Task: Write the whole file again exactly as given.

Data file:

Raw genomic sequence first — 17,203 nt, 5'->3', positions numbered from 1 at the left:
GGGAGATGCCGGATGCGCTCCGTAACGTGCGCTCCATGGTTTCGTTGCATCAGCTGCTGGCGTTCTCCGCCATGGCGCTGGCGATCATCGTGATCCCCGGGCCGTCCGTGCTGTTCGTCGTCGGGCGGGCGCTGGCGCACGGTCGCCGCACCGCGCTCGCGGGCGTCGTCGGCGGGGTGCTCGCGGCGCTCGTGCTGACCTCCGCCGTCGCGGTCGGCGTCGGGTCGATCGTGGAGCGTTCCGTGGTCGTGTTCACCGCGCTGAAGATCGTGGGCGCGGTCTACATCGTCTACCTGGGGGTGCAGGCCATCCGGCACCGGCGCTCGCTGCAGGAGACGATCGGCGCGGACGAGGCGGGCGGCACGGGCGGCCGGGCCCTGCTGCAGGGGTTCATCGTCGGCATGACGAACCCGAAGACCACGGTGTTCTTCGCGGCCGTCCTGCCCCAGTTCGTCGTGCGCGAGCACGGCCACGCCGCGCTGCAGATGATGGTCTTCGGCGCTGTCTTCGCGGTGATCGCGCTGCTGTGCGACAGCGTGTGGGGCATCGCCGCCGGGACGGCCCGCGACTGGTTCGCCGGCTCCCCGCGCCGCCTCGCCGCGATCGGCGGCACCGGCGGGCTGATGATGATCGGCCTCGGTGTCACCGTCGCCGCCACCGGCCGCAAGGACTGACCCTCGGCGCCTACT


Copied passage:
Raw genomic sequence first — 17,203 nt, 5'->3', positions numbered from 1 at the left:
GGGAGATGCCGGATGCGCTCCGTAACGTGCGCTCCATGGTTTCGTTGCATCAGCTGCTGGCGTTCTCCGCCATGGCGCTGGCGATCATCGTGATCCCCGGGCCGTCCGTGCTGTTCGTCGTCGGGCGGGCGCTGGCGCACGGTCGCCGCACCGCGCTCGCGGGCGTCGTCGGCGGGGTGCTCGCGGCGCTCGTGCTGACCTCCGCCGTCGCGGTCGGCGTCGGGTCGATCGTGGAGCGTTCCGTGGTCGTGTTCACCGCGCTGAAGATCGTGGGCGCGGTCTACATCGTCTACCTGGGGGTGCAGGCCATCCGGCACCGGCGCTCGCTGCAGGAGACGATCGGCGCGGACGAGGCGGGCGGCACGGGCGGCCGGGCCCTGCTGCAGGGGTTCATCGTCGGCATGACGAACCCGAAGACCACGGTGTTCTTCGCGGCCGTCCTGCCCCAGTTCGTCGTGCGCGAGCACGGCCACGCCGCGCTGCAGATGATGGTCTTCGGCGCTGTCTTCGCGGTGATCGCGCTGCTGTGCGACAGCGTGTGGGGCATCGCCGCCGGGACGGCCCGCGACTGGTTCGCCGGCTCCCCGCGCCGCCTCGCCGCGATCGGCGGCACCGGCGGGCTGATGATGATCGGCCTCGGTGTCACCGTCGCCGCCACCGGCCGCAAGGACTGACCCTCGGCGCCTACT